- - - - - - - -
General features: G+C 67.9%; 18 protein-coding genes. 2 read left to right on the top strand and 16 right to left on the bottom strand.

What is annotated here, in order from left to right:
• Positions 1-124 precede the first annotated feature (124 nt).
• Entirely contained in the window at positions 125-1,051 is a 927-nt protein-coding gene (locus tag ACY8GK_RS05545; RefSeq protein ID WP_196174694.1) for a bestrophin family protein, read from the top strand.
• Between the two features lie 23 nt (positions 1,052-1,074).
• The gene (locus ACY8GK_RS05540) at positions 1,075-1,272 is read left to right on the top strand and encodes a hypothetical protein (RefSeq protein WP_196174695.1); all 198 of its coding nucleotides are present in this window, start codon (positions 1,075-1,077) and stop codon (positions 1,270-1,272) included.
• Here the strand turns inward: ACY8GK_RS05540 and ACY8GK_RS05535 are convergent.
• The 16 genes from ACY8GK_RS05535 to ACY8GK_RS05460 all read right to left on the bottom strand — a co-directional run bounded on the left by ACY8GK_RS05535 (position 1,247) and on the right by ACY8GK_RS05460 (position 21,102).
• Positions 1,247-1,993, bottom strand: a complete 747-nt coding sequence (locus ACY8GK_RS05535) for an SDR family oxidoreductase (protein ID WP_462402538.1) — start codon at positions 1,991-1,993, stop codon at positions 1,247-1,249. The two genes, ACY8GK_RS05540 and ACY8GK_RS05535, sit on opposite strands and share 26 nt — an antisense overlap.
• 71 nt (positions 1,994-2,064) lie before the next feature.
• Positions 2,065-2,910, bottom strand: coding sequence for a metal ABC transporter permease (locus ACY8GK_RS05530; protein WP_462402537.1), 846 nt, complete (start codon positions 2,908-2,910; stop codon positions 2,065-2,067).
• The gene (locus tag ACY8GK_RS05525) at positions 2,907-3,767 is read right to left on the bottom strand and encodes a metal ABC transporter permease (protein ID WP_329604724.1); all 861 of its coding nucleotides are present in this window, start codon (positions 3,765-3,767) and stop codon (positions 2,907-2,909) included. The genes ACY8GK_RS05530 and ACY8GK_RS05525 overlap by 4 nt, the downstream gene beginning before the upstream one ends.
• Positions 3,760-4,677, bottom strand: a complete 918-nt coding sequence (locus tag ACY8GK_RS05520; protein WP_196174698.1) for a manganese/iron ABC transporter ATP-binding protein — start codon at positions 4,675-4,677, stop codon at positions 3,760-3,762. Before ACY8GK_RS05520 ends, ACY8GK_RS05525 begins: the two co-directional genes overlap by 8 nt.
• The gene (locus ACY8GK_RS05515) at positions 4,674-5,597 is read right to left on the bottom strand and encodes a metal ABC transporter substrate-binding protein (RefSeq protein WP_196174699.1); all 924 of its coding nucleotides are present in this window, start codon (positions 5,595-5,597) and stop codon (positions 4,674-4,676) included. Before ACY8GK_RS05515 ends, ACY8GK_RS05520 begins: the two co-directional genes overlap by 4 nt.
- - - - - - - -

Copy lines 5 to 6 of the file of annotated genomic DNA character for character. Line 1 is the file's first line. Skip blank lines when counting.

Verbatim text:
• Between the two features lie 23 nt (positions 1,052-1,074).
• The gene (locus ACY8GK_RS05540) at positions 1,075-1,272 is read left to right on the top strand and encodes a hypothetical protein (RefSeq protein WP_196174695.1); all 198 of its coding nucleotides are present in this window, start codon (positions 1,075-1,077) and stop codon (positions 1,270-1,272) included.